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Big Book of SherlockThe Big Book of Sherlock Holmes Stories
Edited by Otto Penzler
(Vintage Crime/ Black Lizard, $25)

Special Contributor
Published: 19 December 2015 08:18 AM

Almost from his first appearance in 1887’s A Study in Scarlet, Sherlock Holmes inspired readers to try writing new adventures for him.

Some of these efforts were pastiches, faux Sherlockian tales written in Sir Arthur Conan Doyle’s energetic storytelling style. Others were parodies that played Holmes and his faithful partner, Dr. John H. Watson, for in-jokey laughs.

New York mystery bookseller and editor Otto Penzler, 73, is arguably the greatest mystery anthologist working, with more than 50 collections to his credit. No mystery fan’s library is complete without his 1977 Edgar Award winner, The Encyclopedia of Mystery and Detection. Until now, however, Penzler had never compiled a collection of Sherlock Holmes-related tales.

The Big Book of Sherlock Holmes Stories (and at 780 pages, it really is big) required Penzler to sort through more than a century’s worth of the best Sherlockian fan fiction and winnow it down to 83 pieces. Since Holmes’ fans are legion, the number of tales paying tribute to him — originally scattered through a dozen decades of vintage magazines, obscure chapbooks and previous story collections — must now be in the hundreds, if not the thousands. That’s amazing, considering that the Canon, as Doyle’s Sherlock output is reverently known, consists only of the four original Holmes novels and 56 short stories.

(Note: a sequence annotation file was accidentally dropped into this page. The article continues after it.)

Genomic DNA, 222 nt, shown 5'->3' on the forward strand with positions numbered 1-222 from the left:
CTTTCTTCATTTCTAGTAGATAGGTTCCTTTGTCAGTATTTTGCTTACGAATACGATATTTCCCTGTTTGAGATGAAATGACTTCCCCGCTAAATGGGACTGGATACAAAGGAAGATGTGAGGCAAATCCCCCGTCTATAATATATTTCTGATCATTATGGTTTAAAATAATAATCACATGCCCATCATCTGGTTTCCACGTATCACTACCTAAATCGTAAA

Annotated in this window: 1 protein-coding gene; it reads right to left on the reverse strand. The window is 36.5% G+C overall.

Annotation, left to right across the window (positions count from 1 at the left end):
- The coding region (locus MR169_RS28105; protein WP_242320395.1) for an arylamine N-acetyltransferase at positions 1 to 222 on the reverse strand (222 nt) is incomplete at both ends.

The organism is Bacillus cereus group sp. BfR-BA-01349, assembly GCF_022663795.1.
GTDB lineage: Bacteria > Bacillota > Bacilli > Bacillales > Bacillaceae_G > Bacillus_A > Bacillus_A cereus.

The Big Book brings together stories from Sherlock-addicted writers from Britain, the U.S. and even Russia, including many who are not primarily known as mystery writers. The anthology includes names as famous and diverse as Kingsley Amis, Poul Anderson, J.M. Barrie, Anthony Burgess, Neil Gaiman, O. Henry, Laurie R. King, A.A. Milne, Anne Perry, Carolyn Wells and P.G. Wodehouse.

I was particularly intrigued by “The Case of the Man Who Was Wanted,” rumored to be a long-lost Sherlock Holmes story when it turned up in a box of Doyle family documents in the early 1940s. But, although Cosmopolitan magazine published the story in 1948 under Doyle’s name and with much hoopla, even his children were unsure of its provenance.

The true author finally was revealed to be Arthur Whitaker, an obscure British architect who had written the story and sent it to Doyle in 1911, hoping that it might be published as a collaborative effort. Doyle declined, sent Whitaker a check for 10 guineas and then stashed the manuscript away, unaware that he was setting up a literary whodunit that would not be solved for almost 40 years.

Penzler includes a couple of short pieces by Doyle: “The Field Bazaar,” written for a University of Edinburgh fundraiser in 1896, and “How Watson Learned the Trick,” a 503-word story created for the miniature library in Queen Mary’s dollhouse at Windsor Castle. You won’t, however, find Doyle’s extracanonical tales “The Lost Special” and “The Man With the Watches” in this volume, perhaps because the detective in those stories is never named — although he sounds very much like Holmes.

Penzler took great care in selecting The Big Book’s Sherlockian pastiches, making sure that his choices were extremely well-written and clever enough that they might have come from Doyle’s own hand. Many of the best ones are here, including Vincent Starrett’s “The Unique Hamlet,” David Stuart Davies’ “The Darlington Substitution Scandal,” Barry Day’s “The Case of the Curious Canary” and Stephen King’s “The Doctor’s Case.”

It is heartening to peruse The Big Book and see so many modern mystery writers — including Texas’ own Bill Crider — proving to be adept at the art of Sherlockian pastiche. It is not as easy as one might think to imitate Doyle’s style and to do it well; he too often is imitated very badly indeed.

But from 85-year-old Colin Dexter to 35-year-old Lyndsay Faye, these mystery writers have learned the trick. Sherlock-loving readers everywhere can sink happily into The Big Book of Sherlock Holmes Stories and let themselves believe, just for a few hours, that a brand-new game is afoot.

Joyce Sáenz Harris is a freelance writer in Dallas. She has been a Sherlock Holmes fan ever since she read “The Adventure of the Blue Carbuncle” at the age of 10.